Auto vs Manual Inflate PFD: Which is Best?

When it comes to kayaking, paddling or kayak fishing, safety on the water is a critical concern for all anglers and their families. The number one tool for on the water safety is a U.S. Coast Guard approved PFD (Personal Flotation Device). When I first started kayak fishing I didn’t like wearing my PFD and sometimes would take it off while fishing. Over time I realized how dangerous this could be after hearing tragic stories about anglers who were not protected and seeing others dump in the water and need their PFD for assistance. I also realized that I wasn’t wearing my PFD because it was bulky, uncomfortable and was too hot to wear in the summer.

This is where making a change to an inflatable PFD solves many of those problems. As these continue to gain popularity in the kayak angling world, they eternal question (and argument in some cases) is whether to choose an automatic inflate model or a manual inflate. Both have real advantages and reasons for a kayak angler to choose one vs the other.

Automatic Inflatable PFD
Neptune automatic inflatable PFD from MTI
MTI’s Neptune Automatic Inflatable PFD will deploy when immersed in water for added peace of mind.

An automatic inflate PFD is designed to deploy when submerged in water, firing the CO2 cylinder and automatically inflating the air bladder. Simply getting wet from splash or rain will not trigger the C02 cylinder, immersion in the water is required for it to trigger inflation. This option is a better fit for paddling lakes or very slow moving water in a stable kayak where you have very little risk of entering the water or being hit with a big wave.

As a backup system, each inflatable PFD also comes with a manual pull cord which will trigger the CO2 cylinder to inflate. For a great automatic inflate option, check out the MTI Neptune Automatic Inflatable PFD, which weighs only 2.1 pounds and comes in high visibility orange or camo color schemes. Shane Oakes, an avid kayak angler and 2016 Angler of the Year for Western Arkansas Kayak Anglers has used an auto-inflate PFD for a few years. “I chose an inflatable PFD because of comfort, specifically less restricted in movement as well as not being as hot as a conventional life vest,” Shane explained. Why does he use an auto-inflate PFD? He has simple and straightforward reasoning. “I selected an auto-inflate in the event I was hurt in such a way that prevented me from manually activating it.”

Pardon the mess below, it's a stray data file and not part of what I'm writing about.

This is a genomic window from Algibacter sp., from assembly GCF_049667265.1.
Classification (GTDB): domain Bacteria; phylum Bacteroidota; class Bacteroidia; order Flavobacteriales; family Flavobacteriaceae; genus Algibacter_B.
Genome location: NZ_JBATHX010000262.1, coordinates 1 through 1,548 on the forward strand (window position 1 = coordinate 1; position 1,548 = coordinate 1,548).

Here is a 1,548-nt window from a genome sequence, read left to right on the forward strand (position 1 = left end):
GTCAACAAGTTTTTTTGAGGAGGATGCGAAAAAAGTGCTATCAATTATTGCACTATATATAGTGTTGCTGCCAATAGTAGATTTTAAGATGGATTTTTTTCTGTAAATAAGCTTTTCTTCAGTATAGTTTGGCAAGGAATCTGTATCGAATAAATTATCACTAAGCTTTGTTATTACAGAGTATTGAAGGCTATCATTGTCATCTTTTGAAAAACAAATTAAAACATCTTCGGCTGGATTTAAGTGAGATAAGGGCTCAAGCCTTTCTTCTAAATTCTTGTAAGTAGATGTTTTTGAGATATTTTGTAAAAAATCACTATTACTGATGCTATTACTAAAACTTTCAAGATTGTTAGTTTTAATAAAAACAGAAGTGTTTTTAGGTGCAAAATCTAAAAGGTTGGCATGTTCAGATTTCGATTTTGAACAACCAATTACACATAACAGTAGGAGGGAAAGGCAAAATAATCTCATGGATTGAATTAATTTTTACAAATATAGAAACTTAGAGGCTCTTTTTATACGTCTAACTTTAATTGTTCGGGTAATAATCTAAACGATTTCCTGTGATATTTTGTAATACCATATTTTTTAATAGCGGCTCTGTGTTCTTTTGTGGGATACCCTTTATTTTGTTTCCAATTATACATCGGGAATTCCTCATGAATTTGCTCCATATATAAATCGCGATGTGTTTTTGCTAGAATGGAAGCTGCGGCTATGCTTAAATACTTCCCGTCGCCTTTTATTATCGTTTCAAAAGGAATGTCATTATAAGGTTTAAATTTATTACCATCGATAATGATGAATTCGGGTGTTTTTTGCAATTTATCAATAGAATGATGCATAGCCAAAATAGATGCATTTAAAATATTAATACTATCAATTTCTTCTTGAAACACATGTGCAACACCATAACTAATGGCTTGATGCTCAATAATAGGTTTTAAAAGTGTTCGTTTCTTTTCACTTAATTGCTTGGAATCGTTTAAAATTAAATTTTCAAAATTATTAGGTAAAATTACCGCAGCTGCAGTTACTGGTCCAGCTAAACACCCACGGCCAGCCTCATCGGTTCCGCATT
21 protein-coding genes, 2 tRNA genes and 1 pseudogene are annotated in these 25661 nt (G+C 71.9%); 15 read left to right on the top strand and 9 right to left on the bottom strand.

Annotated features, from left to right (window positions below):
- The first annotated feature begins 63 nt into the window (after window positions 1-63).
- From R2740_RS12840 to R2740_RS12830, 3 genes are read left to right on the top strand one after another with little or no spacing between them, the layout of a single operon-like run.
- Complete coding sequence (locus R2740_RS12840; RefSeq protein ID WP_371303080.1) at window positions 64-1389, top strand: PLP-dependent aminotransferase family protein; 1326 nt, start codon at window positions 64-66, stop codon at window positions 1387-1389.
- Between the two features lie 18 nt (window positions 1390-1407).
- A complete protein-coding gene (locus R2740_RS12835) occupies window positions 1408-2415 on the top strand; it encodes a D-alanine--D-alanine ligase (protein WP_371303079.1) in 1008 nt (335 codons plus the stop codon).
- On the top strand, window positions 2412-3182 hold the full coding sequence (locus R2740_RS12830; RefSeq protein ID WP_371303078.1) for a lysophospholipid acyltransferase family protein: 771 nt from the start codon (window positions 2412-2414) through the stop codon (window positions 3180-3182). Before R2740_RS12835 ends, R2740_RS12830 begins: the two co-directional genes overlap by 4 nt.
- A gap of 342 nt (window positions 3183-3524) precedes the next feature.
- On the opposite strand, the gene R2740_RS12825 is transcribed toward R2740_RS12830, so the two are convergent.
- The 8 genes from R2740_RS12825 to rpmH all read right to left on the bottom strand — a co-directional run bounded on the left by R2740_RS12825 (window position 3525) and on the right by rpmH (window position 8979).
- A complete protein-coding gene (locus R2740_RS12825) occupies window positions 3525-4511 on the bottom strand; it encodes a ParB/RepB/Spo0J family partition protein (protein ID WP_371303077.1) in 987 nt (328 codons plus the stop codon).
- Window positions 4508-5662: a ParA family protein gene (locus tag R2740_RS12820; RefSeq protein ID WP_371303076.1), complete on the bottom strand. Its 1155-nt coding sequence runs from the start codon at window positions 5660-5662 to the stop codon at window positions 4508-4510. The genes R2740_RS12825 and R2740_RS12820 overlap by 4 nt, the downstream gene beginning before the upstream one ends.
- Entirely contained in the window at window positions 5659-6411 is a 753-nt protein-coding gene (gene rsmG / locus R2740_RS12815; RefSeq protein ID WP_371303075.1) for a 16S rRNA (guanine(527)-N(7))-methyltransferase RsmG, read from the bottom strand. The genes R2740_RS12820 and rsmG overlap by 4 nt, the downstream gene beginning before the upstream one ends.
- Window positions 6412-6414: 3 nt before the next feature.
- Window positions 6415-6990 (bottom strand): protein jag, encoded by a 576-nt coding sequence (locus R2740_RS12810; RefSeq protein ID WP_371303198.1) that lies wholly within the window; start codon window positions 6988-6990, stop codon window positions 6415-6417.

Manual Inflatable PFD

A manual inflatable PFD has a straightforward design, you pull the manual cord and it triggers the CO2 cylinder and inflates the vest. This seems to be the most common version of inflatable PFDs used by kayak anglers because of the concern of flipping over and winding up in the water, accidentally triggering inflation. For manual inflatable PFD users, it is key for them to remember when going into the water to reach and pull the manual cord. This could be difficult to do depending on mobility, injury or if you are simply disoriented.  Other than this key difference in how it is deployed, there is little difference in manual vs automatic inflatable PFDs. The MTI Helios 2.0 manual inflatable PFD weighs only 1.6 lbs and provides flotation on demand with its